104

When I edit files, Vim tends to create files named .filename.swp, which I find annoying. From vim -h, I see that the -n option suppresses the creation of swap files.

Is there a vimrc directive that I can use to disable swap files by default?

What is the purpose of swap files, and what functionality would I be missing out on by suppressing them?

1
  • FWIW, I find swap files annoying as well, and for a while I tried using noswapfile as suggested below. I eventually gave in and turned that off, though, because apparently the benefits outweigh the annoyances--buuuuuut I don't actually remember what convinced me to restore swap file usage. Probably my computer crashed and I was unable to restore some files that I'd lost, which would have been trivial with swap files turned on. Oct 16, 2015 at 19:01

2 Answers 2

126

Reasons for swap files

Swap files store changes you've made to the buffer. If Vim or your computer crashes, they allow you to recover those changes.

Swap files also provide a way to avoid multiple instances of Vim from editing the same file. This can be useful on multi-user systems or just to know if you have another Vim already editing a file.

Disabling swap files

If you want to disable creating swap files entirely (which I wouldn't recommend), you can add set noswapfile to your .vimrc. This sets the global value of the option. You can then override that for specific buffers by using :setlocal swapfile while running Vim.

Organizing swap files

If your issue is more about the extra files spread around your filesystem, then you could aggregate all the swap files in one place. For example, create a ~/.vim/tmp directory and then add

set directory^=$HOME/.vim/tmp//

to your .vimrc. The 'directory' option contains a list of directories which Vim will use to try and store the swap file.

The ^= syntax for :set prepends the directory name to the head of the list, so Vim will check that directory first.

The // at the end of the directory name tells Vim to use the absolute path to the file to create the swap file so there aren't collisions between files of the same name from different directories.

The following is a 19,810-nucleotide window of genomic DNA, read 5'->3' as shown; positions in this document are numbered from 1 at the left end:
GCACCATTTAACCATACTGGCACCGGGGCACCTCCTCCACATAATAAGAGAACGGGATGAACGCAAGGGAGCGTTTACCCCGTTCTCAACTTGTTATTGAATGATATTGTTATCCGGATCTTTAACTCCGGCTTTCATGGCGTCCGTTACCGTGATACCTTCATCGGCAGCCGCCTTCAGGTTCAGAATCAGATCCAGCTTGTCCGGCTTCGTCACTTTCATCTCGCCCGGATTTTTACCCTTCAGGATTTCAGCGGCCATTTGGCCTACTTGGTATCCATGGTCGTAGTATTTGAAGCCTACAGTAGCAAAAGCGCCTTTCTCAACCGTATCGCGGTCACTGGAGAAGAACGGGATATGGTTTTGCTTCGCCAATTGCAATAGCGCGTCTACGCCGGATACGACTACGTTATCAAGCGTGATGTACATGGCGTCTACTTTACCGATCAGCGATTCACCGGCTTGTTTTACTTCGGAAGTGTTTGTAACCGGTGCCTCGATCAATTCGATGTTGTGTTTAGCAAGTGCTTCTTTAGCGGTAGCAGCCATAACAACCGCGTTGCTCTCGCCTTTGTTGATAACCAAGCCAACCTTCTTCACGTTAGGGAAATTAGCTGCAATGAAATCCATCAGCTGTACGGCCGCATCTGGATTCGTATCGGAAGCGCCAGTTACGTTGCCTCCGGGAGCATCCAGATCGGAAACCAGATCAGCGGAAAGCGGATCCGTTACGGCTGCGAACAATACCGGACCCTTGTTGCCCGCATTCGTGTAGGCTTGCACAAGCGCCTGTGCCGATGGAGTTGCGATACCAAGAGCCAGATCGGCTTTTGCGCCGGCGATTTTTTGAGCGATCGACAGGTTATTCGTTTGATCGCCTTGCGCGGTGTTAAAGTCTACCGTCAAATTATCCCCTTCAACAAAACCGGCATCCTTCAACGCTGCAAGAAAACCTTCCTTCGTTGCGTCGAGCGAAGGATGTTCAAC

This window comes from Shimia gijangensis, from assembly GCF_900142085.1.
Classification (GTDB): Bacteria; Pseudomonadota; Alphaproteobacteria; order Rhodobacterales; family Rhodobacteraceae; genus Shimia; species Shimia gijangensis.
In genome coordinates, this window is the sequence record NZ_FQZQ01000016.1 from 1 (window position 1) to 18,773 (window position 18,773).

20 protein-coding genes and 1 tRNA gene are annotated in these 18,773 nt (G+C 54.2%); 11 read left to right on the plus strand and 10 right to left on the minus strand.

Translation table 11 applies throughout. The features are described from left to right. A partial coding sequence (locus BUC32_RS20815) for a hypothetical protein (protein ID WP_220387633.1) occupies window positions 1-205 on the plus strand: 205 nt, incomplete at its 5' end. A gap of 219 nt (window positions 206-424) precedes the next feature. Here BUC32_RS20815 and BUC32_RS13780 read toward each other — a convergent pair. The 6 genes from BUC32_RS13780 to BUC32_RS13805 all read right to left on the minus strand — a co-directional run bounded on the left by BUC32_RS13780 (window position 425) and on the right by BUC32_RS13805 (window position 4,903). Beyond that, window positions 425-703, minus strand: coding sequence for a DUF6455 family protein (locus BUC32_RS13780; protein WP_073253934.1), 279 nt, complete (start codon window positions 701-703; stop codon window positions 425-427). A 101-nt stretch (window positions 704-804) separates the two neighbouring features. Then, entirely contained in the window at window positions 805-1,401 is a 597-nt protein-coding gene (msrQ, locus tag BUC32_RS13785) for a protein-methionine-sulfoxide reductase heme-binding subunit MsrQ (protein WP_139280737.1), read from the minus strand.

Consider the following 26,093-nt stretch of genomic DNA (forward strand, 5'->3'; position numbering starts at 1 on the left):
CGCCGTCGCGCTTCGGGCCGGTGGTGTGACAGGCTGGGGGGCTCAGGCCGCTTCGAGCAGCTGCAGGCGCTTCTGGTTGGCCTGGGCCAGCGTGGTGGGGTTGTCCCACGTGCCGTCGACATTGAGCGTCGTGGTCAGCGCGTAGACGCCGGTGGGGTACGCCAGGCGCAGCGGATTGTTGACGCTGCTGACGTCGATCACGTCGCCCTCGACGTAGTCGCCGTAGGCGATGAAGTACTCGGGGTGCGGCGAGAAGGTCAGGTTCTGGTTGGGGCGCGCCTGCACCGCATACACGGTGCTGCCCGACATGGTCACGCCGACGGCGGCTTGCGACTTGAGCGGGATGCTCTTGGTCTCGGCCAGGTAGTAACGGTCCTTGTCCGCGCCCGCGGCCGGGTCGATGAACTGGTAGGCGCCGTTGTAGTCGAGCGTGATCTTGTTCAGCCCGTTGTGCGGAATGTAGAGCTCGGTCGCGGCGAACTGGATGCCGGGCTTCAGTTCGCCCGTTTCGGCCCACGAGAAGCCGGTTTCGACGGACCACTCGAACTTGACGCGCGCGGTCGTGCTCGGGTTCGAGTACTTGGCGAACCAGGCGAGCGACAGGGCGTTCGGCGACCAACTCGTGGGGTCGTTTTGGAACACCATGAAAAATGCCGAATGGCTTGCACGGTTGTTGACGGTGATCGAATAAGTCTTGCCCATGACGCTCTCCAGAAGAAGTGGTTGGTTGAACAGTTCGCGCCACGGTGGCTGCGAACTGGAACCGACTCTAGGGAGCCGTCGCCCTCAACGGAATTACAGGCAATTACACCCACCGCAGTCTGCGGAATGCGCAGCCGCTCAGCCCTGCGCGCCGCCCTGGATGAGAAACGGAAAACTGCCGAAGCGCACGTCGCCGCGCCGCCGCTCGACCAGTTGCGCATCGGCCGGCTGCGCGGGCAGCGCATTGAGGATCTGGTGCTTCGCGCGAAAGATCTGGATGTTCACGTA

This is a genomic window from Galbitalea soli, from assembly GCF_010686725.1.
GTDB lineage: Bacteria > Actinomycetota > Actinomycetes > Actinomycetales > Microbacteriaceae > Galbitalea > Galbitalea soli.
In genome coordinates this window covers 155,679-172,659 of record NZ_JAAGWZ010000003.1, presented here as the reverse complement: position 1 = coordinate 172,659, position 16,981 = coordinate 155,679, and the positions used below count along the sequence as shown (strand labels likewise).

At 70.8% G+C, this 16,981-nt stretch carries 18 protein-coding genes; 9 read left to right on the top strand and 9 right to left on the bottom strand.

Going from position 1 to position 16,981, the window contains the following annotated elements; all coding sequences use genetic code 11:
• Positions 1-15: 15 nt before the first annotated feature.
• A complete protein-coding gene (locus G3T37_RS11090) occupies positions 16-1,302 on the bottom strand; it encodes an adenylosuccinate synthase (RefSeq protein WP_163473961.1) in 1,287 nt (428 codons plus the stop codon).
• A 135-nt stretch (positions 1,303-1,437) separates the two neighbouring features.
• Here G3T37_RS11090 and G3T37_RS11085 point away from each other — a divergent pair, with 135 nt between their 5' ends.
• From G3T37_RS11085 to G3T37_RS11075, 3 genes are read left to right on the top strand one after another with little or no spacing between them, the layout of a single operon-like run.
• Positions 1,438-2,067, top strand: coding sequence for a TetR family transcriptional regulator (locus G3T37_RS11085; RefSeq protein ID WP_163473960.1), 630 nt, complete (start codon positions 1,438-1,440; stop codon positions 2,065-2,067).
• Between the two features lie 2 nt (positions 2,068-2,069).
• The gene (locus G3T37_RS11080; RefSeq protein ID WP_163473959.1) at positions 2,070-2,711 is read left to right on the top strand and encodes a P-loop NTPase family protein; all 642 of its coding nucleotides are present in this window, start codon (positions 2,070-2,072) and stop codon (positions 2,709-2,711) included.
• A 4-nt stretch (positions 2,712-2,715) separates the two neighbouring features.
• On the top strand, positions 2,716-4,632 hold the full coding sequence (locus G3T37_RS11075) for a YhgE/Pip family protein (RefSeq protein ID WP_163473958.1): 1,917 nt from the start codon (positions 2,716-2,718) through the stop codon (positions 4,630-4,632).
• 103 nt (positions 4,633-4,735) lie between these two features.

Note that this will prevent Vim from noticing when there are multiple users trying to edit the same file. Since the swap file isn't in the same directory as the original file, the other user's Vim won't know about the swap file and won't warn them that it's already being edited.

7
  • 5
    What the benefit of swap files over persistent-undo now that it has been in vim for a while?
    – alpha_989
    Feb 1, 2018 at 3:48
  • I use vim-auto-save. Doesn't this deprecate the need for swap files?
    – Kevin
    Dec 6, 2018 at 20:45
  • @Kevin It depends. If the plugin is causing a save in every scenario that Vim would write out the swapfile, then probably. Otherwise there will still be periods where the buffer isn't saved and a swapfile can help.
    – jamessan
    Dec 6, 2018 at 21:23
  • 1
    @alpha_989 They're complementary. A swapfile allows you to recover unsaved changes. The persistent-undo file allows you to traverse undo history across Vim sessions, but the file is only written when you save.
    – jamessan
    Dec 6, 2018 at 21:24
  • 1
    Any method of setting vim no swap for one instance only? e.g. vim temp.txt --some-command-that-disable-swap ? My use case is some watcher will keep watching for any change in the directory, so only by then I would want to disable swap to prevent collision. Oct 14, 2019 at 2:59
2

One great way to avoid creating annoying swap files is to open files you don't intend to change with the -R flag. This makes the file read-only and has a nice side effect of not creating a swap file. If you later decide to edit the file, you can just :set noreadonly.

Interestingly, if you turn off readonly, the swap file then isn't actually created until you then make a change.

1
  • 2
    Most (but not all) installations of vim come with view which is precisely equivalent to vim -R (and it's less to type)
    – D. Ben Knoble
    Mar 17, 2022 at 17:52

Your Answer

By clicking “Post Your Answer”, you agree to our terms of service and acknowledge you have read our privacy policy.

Not the answer you're looking for? Browse other questions tagged or ask your own question.